By Doug Porter
Tuesday night’s vote by the San Diego Democratic Central Committee was a clear victory for backers of Councilman David Alvarez’s mayoral aspirations. If for no other reason, the endorsement was important in raising the councilman’s name recognition, both for the headlines it produced and the cash that will now flow from Democratic Party coffers boosting his candidacy.
Others with skin in this game reacted in differing ways.
A much heralded spat between United Food and Commercial Workers President Mickey Kasparian (who supports Alvarez) and Assemblywoman Lorena Gonzalez (Nathan Fletcher’s booster), appears to have passed. After all, the vote is over, and the party did vote to support whichever of those candidates wins the November 19th primary.
Kasparian and Gonzalez traded Sweet Tweets yesterday, agreeing to disagree on their candidates but vowing support for each others’ causes, even as Voice of San Diego published an article talking about how their relationship had devolved into “insults and strange maneuvering.”
Fletcher backer Christine Forester reacted to the Dem’s decision by sending out a “Nathan Fletcher is not beholden to a party” memo to supporters:
If you had any lingering doubts about Nathan Fletcher being the right leader to propel San Diego forward, please read on.
Last night, the San Diego Democratic Party Central Committee did the right thing. It was the “Left” thing to do. David Alvarez is a very good, longtime Democrat and an effective councilman, just as Kevin Faulconer is a very good, longtime conservative Republican councilman who received the endorsement of the Right.
On the other hand, Nathan Fletcher is not beholden to a party. In his move from the Republican to the Democratic Party — with a brief pause in the middle, a place that better reflects his commitment to rally and work with both sides of the isle — he met a broad representation of our eclectic population. His experience running a citywide campaign in 2012 furthered his understanding of our socio-economic, ethnic and cultural diversity and sharpened his awareness of our population’s needs, concerns and aspirations.
While candidate Mike Aguirre has tried to differentiate himself from the pack by announcing a $250 cap on donations, serious money is starting to flow into the contest for the “major’ candidates. Via Dorian Hargrove at the San Diego Reader:
On the developer front, the Associated Builders and Contractors group has wasted no time in setting up a fundraising arm for Republican-backed candidate, Kevin Faulconer. According to a September 24 disclosure, William Baber, Director of Government Affairs for the trade group began raising contributions for Faulconer the day before filing. The disclosure did not reveal the amount raised.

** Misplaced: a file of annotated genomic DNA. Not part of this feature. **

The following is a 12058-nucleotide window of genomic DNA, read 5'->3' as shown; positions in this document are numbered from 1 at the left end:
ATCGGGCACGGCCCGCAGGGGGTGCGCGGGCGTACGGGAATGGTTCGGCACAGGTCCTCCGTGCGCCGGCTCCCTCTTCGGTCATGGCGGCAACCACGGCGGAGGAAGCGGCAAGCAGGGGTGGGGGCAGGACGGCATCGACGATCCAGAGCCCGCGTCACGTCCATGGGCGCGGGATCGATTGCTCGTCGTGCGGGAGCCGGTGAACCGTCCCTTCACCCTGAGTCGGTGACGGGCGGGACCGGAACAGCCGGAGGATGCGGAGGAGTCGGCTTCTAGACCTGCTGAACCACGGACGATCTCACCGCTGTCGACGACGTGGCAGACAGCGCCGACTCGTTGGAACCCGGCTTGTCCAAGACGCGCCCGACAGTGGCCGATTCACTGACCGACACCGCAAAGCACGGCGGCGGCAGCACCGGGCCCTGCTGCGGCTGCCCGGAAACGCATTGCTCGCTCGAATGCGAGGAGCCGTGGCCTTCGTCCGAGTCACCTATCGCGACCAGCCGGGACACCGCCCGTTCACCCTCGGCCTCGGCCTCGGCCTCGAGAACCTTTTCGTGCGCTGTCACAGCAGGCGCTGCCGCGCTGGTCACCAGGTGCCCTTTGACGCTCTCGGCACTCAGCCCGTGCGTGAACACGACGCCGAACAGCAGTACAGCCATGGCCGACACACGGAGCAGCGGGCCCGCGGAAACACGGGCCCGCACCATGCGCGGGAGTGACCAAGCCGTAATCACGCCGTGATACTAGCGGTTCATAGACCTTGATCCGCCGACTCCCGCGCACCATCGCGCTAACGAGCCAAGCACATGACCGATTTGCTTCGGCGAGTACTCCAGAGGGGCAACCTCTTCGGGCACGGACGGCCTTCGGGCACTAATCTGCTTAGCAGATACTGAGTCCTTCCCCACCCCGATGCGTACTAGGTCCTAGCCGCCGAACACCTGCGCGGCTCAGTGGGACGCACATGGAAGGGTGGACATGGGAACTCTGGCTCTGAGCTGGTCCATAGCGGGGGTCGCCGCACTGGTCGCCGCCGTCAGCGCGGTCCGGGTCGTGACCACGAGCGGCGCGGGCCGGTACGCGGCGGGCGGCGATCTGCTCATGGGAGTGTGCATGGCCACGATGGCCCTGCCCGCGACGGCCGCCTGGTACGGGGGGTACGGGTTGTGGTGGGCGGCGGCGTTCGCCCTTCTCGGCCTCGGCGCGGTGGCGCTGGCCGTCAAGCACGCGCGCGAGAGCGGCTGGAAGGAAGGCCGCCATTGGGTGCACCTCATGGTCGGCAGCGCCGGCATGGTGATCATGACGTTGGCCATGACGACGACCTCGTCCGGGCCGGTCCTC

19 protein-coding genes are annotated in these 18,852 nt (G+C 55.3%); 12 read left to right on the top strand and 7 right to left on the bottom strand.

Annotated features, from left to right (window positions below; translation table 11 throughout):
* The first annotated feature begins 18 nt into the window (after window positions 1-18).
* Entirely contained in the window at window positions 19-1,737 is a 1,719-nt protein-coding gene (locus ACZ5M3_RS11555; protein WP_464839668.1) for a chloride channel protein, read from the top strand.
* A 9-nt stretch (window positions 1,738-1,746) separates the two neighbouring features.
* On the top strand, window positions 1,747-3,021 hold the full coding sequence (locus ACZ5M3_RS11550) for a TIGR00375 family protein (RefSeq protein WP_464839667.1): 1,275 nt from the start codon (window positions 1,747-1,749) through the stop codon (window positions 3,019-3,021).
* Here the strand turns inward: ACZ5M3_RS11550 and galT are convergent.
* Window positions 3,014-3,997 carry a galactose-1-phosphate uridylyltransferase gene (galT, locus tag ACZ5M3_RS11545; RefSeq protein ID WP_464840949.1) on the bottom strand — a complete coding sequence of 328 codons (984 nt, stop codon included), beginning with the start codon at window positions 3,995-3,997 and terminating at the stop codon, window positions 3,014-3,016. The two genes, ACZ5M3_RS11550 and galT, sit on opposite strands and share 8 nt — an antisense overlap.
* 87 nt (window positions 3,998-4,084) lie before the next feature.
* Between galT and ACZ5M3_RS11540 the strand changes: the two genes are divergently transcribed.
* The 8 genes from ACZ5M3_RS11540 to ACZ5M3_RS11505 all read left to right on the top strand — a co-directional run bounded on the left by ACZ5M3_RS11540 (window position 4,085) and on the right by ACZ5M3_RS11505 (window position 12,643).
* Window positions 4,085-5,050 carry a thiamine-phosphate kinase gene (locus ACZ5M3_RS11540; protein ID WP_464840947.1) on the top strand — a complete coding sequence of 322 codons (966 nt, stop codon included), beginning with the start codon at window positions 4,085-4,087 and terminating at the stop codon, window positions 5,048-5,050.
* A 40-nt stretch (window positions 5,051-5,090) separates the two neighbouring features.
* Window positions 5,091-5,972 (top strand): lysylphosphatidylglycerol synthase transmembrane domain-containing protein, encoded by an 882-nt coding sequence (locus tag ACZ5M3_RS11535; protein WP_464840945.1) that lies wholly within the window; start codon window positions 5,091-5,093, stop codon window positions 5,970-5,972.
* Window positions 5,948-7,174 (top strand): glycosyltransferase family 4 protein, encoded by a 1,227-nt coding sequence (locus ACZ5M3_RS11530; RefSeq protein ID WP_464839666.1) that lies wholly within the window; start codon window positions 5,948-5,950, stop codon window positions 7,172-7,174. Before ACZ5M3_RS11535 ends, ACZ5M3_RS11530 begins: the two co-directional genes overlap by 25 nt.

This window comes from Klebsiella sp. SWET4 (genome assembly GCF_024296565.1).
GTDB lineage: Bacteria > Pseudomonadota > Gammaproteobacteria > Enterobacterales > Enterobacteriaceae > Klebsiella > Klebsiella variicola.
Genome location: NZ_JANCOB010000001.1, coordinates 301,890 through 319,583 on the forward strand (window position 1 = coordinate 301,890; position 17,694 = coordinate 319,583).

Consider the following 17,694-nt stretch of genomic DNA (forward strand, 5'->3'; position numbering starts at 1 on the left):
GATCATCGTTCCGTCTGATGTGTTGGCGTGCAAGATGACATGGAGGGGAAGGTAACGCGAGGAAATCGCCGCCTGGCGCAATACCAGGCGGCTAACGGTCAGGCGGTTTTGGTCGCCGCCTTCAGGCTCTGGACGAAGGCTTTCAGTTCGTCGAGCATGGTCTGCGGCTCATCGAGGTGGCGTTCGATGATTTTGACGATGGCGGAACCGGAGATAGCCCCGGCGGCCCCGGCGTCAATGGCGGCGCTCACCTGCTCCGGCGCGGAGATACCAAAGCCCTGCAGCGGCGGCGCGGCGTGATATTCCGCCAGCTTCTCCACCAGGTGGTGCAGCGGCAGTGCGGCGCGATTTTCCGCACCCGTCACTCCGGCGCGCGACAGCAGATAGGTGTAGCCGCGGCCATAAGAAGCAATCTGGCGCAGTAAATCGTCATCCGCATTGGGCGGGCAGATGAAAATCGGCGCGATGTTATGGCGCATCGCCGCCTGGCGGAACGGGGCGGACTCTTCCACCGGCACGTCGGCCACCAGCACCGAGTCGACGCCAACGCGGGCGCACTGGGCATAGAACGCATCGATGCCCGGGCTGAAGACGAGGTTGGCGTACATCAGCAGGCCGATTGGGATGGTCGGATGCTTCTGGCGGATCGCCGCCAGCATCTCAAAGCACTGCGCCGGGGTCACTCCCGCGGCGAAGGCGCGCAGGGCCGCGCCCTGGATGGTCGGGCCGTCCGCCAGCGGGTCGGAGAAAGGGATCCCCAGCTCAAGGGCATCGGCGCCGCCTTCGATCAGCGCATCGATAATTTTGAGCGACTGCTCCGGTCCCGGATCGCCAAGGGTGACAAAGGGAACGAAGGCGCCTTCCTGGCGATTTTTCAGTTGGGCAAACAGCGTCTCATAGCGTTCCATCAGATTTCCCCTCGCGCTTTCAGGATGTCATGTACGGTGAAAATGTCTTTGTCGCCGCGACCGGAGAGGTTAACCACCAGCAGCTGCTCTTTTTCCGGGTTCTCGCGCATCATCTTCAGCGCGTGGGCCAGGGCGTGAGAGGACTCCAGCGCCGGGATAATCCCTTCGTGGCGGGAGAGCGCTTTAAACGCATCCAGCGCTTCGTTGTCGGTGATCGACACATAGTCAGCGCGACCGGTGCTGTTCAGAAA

The San Diego Regional Chamber of Commerce also stepped up for Faulconer. Executive Vice-President Aimee LePore Faucett wrote a $1,000 check for Faulconer. The head of the Chamber of Commerce, former Mayor Jerry Sanders has already endorsed Faulconer and is said to have done so at a gathering of GOP-powerbrokers earlier this month, as reported by Voice of San Diegoand more recently by the Los Angeles Times.
As for unions, Councilmember David Alvarez will soon reap the benefits of a massive $50,000 donation from the United Food and Commercial Workers Union. The union wrote the check on September 23 to the pro-Alvarez committee Working Families for a BetterSan Diego to Support David Alvarez for Mayor 2013. And while Alvarez and his campaign are not allowed to touch the stack of cash, the independent expenditure committee sponsored by the local Labor Council are sure to spend every cent on his behalf.
Barrio Logan in the Spotlight
You’re likely to see a bunch of petition gatherers in suburban malls employed by National Petition Management (who are likely being paid $1 per signature) deployed around San Diego in coming weeks as the Ship Repair Association makes good on its promise to challenge last week’s City Council approval of the Barrio Logan community plan.
The council split along party lines in approving the plan, with Mayoral candidate Kevin Faulconer voting against it. Those opposing the plan claimed that jobs would be lost. Those supporting the plan argued a buffer zone between industrial and residential was needed to address health concerns, pointing to past incidents of pollution.
A last minute compromise engineered by Councilman Alvarez isn’t good enough for these folks, who say the conditional use permits required for industry by the plan are a “dangerous first step toward the elimination of San Diego’s shipyards”.
In addition to the petition for overturning the community plan, today’s UT-San Diego says the anti-plan groups may also begin circulating a second petition aimed at repealing the relevant zoning ordinances.
Thirty four thousand signatures will be required to get each of the petitions considered for the June 3,2014 ballot. Walmart successfully got a city ordinance requiring impact studies for big box stores rescinded using a similar tactic; the City Council repealed the law rather than face the costs and controversy.